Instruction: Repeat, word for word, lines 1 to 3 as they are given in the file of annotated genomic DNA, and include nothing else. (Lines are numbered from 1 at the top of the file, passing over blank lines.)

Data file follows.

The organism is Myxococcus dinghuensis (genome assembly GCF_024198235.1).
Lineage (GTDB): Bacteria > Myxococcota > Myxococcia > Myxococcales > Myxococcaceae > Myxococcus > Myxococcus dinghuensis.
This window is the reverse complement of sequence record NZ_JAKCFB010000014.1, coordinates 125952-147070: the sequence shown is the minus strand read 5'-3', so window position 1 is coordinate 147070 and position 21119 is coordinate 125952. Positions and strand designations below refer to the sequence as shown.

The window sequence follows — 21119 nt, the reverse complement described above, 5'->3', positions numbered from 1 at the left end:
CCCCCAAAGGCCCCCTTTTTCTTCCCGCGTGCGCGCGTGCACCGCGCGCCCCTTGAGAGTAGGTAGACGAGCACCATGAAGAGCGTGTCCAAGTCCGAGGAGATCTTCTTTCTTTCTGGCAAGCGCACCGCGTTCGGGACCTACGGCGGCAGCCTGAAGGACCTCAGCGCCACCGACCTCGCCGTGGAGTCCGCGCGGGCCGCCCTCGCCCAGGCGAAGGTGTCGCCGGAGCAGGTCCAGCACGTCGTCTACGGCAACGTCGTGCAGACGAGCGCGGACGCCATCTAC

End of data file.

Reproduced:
The organism is Myxococcus dinghuensis (genome assembly GCF_024198235.1).
Lineage (GTDB): Bacteria > Myxococcota > Myxococcia > Myxococcales > Myxococcaceae > Myxococcus > Myxococcus dinghuensis.
This window is the reverse complement of sequence record NZ_JAKCFB010000014.1, coordinates 125952-147070: the sequence shown is the minus strand read 5'-3', so window position 1 is coordinate 147070 and position 21119 is coordinate 125952. Positions and strand designations below refer to the sequence as shown.